Berkeley, Tear Gas and the Police Chief

Categories: Open Mic

Please contact and/or attend the Berkeley City Council tonight to oppose the chief of police’s reactionary response to the proposed use of force policy.

Thursday, July 23, 2020, 6:00 P.M.
Please use this URL

See:   Scroll down to Item 3.

Background: the Police Review Commission, after a years-long process, has proposed a stronger policy to curtail BPD use of force.

Also, last month the city council banned use of pepper spray in crowd control during the pandemic, and banned use of tear gas in ALL circumstances and PERMANENTLY (strengthened by motion of Cheryl Davila).

At the last minute, the chief is fighting back.  He is telling the city council to overturn its policy and allow tear gas.  Chief Greenwood makes many other suggestions that undermine the safety and security of community members.  This last-minute intervention must be rejected.  If Council is uncertain, they must not allow themselves to be railroaded and must send the chief’s late demands back to the PRC for evaluation.

The chief’s letter can be found here:  Supplemental material, Police Department (Supp 2)  I will highlight some of the most damaging elements of his counter-proposal below.  You can use this as a source for talking points tonight.  This meeting has a very short agenda and this item will come up quickly after 6pm.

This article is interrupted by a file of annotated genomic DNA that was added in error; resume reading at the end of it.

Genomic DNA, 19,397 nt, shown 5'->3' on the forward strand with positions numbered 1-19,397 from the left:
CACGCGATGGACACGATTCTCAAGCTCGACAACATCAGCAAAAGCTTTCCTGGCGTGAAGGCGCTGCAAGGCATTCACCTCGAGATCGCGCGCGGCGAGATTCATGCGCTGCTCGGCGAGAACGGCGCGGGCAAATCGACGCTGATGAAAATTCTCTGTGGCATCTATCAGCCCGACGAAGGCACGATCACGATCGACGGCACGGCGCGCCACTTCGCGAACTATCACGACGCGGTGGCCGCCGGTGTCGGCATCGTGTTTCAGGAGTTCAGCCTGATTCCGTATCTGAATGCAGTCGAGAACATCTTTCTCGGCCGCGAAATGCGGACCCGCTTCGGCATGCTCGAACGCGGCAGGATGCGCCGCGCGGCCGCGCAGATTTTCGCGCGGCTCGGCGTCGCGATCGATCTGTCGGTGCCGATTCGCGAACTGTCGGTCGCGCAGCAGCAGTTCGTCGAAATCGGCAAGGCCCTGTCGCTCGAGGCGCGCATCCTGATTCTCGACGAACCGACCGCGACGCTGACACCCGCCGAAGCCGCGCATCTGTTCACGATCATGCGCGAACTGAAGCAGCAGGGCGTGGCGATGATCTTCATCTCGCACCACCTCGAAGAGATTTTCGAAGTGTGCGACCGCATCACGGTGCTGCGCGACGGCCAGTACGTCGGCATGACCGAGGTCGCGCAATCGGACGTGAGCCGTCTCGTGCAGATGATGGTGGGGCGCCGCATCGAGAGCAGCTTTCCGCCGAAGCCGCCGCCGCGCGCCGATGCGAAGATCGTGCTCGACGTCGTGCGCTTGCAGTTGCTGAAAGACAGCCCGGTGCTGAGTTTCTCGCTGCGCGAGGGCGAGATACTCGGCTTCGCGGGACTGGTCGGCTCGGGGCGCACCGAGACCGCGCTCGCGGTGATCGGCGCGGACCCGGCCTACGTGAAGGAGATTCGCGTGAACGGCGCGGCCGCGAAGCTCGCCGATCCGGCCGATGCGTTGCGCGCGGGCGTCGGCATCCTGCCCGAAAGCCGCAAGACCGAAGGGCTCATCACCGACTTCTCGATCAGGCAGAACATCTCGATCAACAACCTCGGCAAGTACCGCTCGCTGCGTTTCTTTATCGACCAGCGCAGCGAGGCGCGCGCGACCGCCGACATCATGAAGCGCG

I.  The chief’s proposal completely wipes out the Council’s landmark June decision, its first action after the murder of George Floyd, to ban tear gas and limit pepper spray use to non-crowd control situations. While he affirms that chemical weapons may not be used to disperse peaceful demonstrators, he allows its use when a commander determines its use is “objectively reasonable and objectively necessary.”  This rule takes us back to the worst moments of the December 2014 Black Lives Matter protest when Telegraph Avenue was flooded with an ocean of CS (“tear gas”) for miles.  These weapons are especially dangerous to those with compromised health conditions, particularly during the coronavirus pandemic which attacks the lungs.  The effects are utterly untargeted, affecting even people in neighboring homes.

II.  Chief Greenwood makes an astounding argument that banning CS will negatively affect BPD ability to call on other departments for mutual aid, and worse, will prompt Trump to send in Homeland Security goons to take over the city.  This argument needs a lot of unpacking.

>> The chief is essentially demanding that we must become Trump to prevent Trump from taking over Berkeley.  Use of CS is a hallmark of the feds’ violent repression in Portland, with the mayor himself being gassed Wednesday night.  Philadelphia’s DA has pledged to prosecute federal agents if Trump sends them as he heard threatened, if they unlawfully assault and kidnap people.  Our City and our County DA should take bold action to resist unconstitutional federal intervention rather than acing like it.

>> BPD has both the right and the duty to supervise its invited mutual aid partners, both in terms of personnel and equipment.  This is substantiated by City Council policy since 1992, analysis by multiple civil rights attorneys, and recommendations by the PRC and Peace and Justice Commission.